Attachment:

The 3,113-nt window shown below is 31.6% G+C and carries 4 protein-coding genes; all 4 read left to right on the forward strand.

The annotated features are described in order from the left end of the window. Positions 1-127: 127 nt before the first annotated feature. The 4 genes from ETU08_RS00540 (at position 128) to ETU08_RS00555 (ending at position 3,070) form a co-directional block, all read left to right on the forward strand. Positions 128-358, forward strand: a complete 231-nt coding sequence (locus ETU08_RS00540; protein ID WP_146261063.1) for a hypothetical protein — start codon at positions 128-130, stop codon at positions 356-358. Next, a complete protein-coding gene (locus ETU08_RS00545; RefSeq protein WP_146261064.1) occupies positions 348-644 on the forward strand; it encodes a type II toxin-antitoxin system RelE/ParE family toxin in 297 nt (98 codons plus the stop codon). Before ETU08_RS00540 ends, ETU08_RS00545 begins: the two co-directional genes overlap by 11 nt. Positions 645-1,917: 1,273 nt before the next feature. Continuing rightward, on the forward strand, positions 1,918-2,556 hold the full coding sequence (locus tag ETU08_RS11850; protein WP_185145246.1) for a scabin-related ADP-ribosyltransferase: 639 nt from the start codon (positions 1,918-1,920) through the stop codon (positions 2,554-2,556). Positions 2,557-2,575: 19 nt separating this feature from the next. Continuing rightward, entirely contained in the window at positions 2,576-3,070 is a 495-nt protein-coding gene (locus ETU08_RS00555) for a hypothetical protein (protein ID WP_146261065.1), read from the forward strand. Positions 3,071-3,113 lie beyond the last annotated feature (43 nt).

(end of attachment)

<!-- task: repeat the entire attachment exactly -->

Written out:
The 3,113-nt window shown below is 31.6% G+C and carries 4 protein-coding genes; all 4 read left to right on the forward strand.

The annotated features are described in order from the left end of the window. Positions 1-127: 127 nt before the first annotated feature. The 4 genes from ETU08_RS00540 (at position 128) to ETU08_RS00555 (ending at position 3,070) form a co-directional block, all read left to right on the forward strand. Positions 128-358, forward strand: a complete 231-nt coding sequence (locus ETU08_RS00540; protein ID WP_146261063.1) for a hypothetical protein — start codon at positions 128-130, stop codon at positions 356-358. Next, a complete protein-coding gene (locus ETU08_RS00545; RefSeq protein WP_146261064.1) occupies positions 348-644 on the forward strand; it encodes a type II toxin-antitoxin system RelE/ParE family toxin in 297 nt (98 codons plus the stop codon). Before ETU08_RS00540 ends, ETU08_RS00545 begins: the two co-directional genes overlap by 11 nt. Positions 645-1,917: 1,273 nt before the next feature. Continuing rightward, on the forward strand, positions 1,918-2,556 hold the full coding sequence (locus tag ETU08_RS11850; protein WP_185145246.1) for a scabin-related ADP-ribosyltransferase: 639 nt from the start codon (positions 1,918-1,920) through the stop codon (positions 2,554-2,556). Positions 2,557-2,575: 19 nt separating this feature from the next. Continuing rightward, entirely contained in the window at positions 2,576-3,070 is a 495-nt protein-coding gene (locus ETU08_RS00555) for a hypothetical protein (protein ID WP_146261065.1), read from the forward strand. Positions 3,071-3,113 lie beyond the last annotated feature (43 nt).